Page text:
Point is that leather has its own justification and one that is esp. apropos in the context of SF and men's fashion. We choose leather for what it is and not for what it isn't or what it lacks.

Agreed with what you've said, and as always, I appreciate learning from your expertise too!

However, I argue the rubber heel/Topys equals wellingtons argument. Regionally, I humbly suggest leather soles are very impractical in a rainy environment. I've done it, and can attest that wearing leather soled shoes in a regular rotation (2-3 days a week) with exposure to wet pavement, speeds the sole's wear-out prematurely. In the Vancouver area, our pavement is probably wet 60% of the year. I humbly suggest I'm not willing to wear wellingtons 60% of the year. For me, rubber heels and Topys are worth the investment. I do own 20+ pairs of leather soled shoes (15 pairs AE), almost all with Topys. I wish I lived in a dry region - for the sake of my shoes only. (I do love how green and lush our environment is - however harsh it is on shoes.)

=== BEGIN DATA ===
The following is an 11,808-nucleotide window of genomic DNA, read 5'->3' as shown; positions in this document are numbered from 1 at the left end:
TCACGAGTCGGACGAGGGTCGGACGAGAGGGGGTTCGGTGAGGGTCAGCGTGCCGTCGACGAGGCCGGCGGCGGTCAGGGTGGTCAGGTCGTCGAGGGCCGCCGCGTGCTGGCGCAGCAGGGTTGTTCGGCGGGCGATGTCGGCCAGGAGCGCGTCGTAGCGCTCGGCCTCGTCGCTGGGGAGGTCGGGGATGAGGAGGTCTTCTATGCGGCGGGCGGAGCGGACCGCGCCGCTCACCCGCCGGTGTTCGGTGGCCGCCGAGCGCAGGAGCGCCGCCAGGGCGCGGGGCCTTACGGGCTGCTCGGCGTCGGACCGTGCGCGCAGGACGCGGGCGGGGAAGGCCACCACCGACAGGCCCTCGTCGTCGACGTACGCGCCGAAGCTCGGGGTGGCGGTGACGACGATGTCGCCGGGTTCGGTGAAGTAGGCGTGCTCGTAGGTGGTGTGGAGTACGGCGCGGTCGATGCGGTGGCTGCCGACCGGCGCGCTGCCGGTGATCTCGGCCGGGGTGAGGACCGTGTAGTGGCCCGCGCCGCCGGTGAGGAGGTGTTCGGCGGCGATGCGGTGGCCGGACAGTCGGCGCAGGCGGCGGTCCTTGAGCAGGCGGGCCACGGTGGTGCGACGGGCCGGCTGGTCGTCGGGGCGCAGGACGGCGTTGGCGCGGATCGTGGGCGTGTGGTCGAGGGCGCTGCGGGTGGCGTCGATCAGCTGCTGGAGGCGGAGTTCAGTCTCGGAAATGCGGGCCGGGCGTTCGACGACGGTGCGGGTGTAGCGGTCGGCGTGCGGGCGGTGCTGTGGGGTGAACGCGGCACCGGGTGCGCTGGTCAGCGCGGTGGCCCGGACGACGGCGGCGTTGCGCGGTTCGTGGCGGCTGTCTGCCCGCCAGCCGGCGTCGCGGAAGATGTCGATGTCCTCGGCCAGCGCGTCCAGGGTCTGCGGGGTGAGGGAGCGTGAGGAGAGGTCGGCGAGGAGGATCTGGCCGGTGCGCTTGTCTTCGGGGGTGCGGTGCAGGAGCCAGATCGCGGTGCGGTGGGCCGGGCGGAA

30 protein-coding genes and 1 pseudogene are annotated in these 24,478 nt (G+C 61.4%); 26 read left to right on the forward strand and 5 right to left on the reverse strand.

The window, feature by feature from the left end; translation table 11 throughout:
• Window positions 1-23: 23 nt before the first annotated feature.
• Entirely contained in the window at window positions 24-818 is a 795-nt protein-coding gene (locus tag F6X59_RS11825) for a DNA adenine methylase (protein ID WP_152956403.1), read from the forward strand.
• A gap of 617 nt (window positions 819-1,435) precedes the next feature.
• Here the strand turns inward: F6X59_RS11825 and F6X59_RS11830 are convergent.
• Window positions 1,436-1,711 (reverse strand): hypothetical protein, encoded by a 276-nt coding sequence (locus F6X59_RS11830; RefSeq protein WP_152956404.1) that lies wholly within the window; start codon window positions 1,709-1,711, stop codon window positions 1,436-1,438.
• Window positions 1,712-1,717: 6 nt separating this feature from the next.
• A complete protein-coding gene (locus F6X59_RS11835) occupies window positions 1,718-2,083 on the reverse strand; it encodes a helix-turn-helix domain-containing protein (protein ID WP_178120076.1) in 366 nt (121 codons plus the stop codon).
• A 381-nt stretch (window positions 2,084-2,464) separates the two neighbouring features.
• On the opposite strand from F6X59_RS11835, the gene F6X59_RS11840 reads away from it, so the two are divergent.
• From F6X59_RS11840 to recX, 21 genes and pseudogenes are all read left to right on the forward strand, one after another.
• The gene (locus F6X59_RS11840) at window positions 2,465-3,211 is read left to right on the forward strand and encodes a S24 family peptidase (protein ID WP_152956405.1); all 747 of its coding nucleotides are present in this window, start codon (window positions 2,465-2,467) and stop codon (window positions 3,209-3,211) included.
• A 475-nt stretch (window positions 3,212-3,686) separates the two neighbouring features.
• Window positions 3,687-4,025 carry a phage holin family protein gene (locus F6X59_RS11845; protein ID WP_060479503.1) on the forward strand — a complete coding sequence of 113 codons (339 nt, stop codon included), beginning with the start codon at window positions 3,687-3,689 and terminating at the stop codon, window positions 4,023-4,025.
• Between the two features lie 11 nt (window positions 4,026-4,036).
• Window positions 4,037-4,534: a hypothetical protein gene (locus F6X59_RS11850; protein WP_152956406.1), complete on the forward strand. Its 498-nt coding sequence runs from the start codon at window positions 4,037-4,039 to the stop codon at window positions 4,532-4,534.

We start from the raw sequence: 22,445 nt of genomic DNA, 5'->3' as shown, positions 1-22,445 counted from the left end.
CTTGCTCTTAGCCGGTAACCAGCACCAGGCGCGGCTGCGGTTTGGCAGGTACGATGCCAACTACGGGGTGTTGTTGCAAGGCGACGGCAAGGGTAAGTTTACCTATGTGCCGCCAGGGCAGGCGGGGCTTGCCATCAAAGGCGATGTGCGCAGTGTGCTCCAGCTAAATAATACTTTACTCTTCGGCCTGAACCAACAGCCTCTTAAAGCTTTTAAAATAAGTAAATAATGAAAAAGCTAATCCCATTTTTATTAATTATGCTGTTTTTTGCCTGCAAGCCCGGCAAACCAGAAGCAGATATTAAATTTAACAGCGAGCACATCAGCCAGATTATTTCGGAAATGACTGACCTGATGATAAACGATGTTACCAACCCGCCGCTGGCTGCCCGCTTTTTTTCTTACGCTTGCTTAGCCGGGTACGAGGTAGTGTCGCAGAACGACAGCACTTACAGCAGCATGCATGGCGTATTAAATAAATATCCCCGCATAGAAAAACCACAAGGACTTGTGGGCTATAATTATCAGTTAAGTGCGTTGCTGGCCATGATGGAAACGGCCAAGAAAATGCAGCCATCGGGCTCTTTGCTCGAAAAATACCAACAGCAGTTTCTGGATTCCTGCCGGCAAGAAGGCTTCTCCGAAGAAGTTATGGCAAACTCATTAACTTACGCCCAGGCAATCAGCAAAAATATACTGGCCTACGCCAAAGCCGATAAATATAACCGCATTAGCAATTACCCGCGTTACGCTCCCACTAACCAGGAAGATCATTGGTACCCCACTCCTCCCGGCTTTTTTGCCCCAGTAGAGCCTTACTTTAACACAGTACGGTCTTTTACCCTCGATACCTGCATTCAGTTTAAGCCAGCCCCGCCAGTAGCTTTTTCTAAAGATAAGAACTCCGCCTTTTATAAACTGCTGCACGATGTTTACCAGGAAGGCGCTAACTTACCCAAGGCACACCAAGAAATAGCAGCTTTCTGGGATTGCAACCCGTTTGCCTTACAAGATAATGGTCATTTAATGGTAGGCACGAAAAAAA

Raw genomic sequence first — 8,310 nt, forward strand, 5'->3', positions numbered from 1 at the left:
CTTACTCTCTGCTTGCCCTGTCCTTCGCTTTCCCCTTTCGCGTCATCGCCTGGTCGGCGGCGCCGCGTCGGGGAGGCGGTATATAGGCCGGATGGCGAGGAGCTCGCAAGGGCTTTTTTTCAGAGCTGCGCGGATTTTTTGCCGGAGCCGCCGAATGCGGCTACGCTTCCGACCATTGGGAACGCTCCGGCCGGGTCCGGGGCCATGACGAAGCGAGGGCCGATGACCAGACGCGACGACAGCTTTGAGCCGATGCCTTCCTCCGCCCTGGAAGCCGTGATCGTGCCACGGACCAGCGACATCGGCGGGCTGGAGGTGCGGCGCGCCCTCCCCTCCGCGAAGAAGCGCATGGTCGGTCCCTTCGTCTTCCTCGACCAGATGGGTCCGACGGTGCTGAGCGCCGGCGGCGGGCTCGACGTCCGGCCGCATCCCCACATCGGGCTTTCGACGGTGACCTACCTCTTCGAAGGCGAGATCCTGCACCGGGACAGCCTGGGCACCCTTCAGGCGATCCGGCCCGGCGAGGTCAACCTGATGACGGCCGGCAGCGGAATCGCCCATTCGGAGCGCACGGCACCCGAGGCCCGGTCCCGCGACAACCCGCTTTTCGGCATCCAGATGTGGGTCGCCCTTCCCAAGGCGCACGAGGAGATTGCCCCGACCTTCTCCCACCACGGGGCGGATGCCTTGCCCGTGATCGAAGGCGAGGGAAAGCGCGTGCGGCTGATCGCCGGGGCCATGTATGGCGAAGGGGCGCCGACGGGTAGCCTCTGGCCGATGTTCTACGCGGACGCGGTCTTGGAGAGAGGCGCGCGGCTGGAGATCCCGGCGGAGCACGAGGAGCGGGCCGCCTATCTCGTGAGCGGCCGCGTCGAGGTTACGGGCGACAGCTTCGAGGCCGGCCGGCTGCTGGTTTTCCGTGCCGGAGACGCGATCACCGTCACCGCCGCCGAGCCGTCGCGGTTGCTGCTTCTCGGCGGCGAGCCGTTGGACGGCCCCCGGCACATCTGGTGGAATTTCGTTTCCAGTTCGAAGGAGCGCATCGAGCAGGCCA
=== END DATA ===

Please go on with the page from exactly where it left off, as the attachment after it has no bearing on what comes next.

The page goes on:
All in fun and respect, and for the love of great shoes!
post #9531 of 19048
Quote:
Originally Posted by BCer View Post

Agreed with what you've said, and as always, I appreciate learning from your expertise too!

However, I argue the rubber heel/Topys equals wellingtons argument. Regionally, I humbly suggest leather soles are very impractical in a rainy environment. I've done it, and can attest that wearing leather soled shoes in a regular rotation (2-3 days a week) with exposure to wet pavement, speeds the sole's wear-out prematurely. In the Vancouver area, our pavement is probably wet 60% of the year. I humbly suggest I'm not willing to wear wellingtons 60% of the year. For me, rubber heels and Topys are worth the investment. I do own 20+ pairs of leather soled shoes (15 pairs AE), almost all with Topys. I wish I lived in a dry region - for the sake of my shoes only. (I do love how green and lush our environment is - however harsh it is on shoes.)

All in fun and respect, and for the love of great shoes!

I understand. I live on the left coast of the USA. Although I now live in high desert, I spent a good number of years in a three tier rainforest over in the Willametter Valley...mold in the closets.

I would only note that if you're gonna be in the wet for so long that it starts to saturate your outsoles, you really do need to be wearing rubber boots. Or leastwise not dress shoes.